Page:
Pre-K progress is measured against the 2002 State of Preschool Report, which was the first one issued.
A big congrats to our 3- and 4-year-old readers!
According to a recent national report, the young ones are probably receiving a quality education at a relatively well-funded preschool (also, kudos on the whole reading thing).
The 2010 State of Preschool Yearbook released this week by the National Institute on Early Education Research (NIEER) at Rutgers University gives D.C. high marks for program spending and enrollment.
About 80 percent of the city’s 4-year-olds and 49 percent of its 3-year-olds were enrolled in programs in 2009-10, compared to a national average of about 31 percent enrollment of 4-year-olds and only 8 percent of 3-year-olds, according to NIEER data.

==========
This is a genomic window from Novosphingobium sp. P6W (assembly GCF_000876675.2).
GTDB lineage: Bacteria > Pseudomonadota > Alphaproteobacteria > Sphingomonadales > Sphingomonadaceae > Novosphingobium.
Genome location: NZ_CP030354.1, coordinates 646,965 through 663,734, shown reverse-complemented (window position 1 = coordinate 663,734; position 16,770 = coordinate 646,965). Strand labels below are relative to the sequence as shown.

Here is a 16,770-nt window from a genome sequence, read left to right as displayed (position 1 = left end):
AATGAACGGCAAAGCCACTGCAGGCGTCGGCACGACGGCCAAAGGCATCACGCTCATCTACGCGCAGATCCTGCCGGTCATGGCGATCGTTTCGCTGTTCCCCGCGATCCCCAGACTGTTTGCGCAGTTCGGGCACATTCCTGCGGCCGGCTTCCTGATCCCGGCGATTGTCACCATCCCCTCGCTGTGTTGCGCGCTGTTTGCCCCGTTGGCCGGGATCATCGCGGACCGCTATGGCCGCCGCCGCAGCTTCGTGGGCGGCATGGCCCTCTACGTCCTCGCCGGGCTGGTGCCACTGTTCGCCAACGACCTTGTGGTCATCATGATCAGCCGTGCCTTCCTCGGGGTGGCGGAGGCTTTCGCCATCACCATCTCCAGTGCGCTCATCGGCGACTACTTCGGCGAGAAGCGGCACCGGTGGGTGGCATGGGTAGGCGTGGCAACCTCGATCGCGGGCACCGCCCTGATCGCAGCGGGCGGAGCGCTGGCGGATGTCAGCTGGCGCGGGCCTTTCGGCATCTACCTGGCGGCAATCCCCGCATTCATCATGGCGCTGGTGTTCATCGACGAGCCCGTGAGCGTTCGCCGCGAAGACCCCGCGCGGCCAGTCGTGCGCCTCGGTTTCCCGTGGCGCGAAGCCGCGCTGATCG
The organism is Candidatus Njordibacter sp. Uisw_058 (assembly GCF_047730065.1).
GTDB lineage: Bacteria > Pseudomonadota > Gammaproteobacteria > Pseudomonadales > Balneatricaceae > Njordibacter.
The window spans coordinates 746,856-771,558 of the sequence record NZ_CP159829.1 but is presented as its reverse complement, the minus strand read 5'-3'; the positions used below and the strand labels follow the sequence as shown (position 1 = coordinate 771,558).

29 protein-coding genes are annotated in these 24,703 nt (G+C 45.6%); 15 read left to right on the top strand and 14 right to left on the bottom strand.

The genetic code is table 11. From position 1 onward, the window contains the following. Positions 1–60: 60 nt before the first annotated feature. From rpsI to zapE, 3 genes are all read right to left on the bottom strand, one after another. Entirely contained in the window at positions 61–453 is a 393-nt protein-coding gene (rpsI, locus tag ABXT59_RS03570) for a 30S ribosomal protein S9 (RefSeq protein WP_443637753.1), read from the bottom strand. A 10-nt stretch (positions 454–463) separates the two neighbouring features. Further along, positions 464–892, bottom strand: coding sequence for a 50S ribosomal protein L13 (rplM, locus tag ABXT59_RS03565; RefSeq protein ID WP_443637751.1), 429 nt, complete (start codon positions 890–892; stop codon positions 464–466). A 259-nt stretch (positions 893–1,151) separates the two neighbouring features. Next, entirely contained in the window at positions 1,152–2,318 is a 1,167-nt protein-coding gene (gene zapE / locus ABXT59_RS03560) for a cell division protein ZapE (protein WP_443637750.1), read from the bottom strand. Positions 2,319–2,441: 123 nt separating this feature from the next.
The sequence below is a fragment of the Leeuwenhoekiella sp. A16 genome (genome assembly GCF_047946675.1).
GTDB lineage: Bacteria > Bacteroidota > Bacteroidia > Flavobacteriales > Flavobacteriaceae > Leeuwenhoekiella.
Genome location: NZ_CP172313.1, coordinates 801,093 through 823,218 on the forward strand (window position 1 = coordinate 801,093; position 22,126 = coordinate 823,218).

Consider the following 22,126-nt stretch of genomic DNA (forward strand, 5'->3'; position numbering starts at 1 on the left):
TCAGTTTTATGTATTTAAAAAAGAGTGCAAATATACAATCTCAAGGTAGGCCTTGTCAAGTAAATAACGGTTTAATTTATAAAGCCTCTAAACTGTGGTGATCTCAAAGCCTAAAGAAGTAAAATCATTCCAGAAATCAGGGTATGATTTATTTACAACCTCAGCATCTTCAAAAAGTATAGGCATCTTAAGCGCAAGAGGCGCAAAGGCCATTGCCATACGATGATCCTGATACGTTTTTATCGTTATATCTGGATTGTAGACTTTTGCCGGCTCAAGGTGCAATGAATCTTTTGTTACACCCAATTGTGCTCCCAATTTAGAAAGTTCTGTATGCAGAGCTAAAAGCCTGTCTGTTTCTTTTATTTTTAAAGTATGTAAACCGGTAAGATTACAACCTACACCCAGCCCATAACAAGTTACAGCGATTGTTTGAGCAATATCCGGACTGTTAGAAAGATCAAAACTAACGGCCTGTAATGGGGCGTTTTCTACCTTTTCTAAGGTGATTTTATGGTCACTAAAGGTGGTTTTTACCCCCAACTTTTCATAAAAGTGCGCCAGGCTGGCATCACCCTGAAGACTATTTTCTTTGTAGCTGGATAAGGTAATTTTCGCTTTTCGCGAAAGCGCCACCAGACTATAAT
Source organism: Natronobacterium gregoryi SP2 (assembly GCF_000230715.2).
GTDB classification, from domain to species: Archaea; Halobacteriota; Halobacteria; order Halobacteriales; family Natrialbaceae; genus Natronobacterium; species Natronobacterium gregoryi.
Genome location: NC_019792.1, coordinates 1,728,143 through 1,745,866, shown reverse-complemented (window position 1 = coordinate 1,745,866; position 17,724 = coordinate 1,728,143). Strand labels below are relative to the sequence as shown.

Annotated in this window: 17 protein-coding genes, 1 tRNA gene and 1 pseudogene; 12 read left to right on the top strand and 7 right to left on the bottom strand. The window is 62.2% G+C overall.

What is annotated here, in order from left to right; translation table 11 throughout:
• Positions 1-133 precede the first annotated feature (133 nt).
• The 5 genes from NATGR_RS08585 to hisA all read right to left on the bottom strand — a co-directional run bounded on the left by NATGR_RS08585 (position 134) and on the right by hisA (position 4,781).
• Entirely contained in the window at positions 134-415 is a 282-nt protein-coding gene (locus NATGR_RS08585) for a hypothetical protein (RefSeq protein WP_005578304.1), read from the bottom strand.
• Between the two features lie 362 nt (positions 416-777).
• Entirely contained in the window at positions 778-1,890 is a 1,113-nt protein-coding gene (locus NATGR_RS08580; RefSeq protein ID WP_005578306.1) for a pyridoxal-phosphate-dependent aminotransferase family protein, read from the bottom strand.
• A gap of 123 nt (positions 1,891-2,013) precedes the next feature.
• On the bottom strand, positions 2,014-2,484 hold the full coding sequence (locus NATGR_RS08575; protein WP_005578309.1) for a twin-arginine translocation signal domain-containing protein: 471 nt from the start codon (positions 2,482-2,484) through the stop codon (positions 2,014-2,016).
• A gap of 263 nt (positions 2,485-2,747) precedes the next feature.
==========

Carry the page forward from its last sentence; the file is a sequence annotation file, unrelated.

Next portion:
The District also spent well above the national average of spending per child in pre-k programs -- $4,028 per child -- having put in $11,457 per child. Rated against a series of benchmarks for quality -- including those for early learning standards, teacher degrees and maximum class size -- city programs earned 8 out of a possible 10.
The report did not rank D.C. among the states according to resources or enrollment, because the city cannot be directly compared to state programs, according to the Institute. The D.C. Public Charter School was profiled seperately form the Pre-K Enhancement and Expansion Program due to a variability in their quality standards and requirements.
On a national level, no existing state pre-K programs have made advances in meeting NIEER's benchmarks for teacher qualifications and training. NIEER's newsletter notes that this might change in the future as a result of a recent 2011 federal budget deal, which made a portion of Race to the Top funds available for states to improve early care and education
The 2010 State Preschool Yearbook -- an annual study conducted by Steven Barnett, co-director of the institute -- is the eighth in a series of annual reports profiling state-funded pre-kindergarten programs in the United States.
Click here to read the report for yourself. Just make sure you do it before bedtime.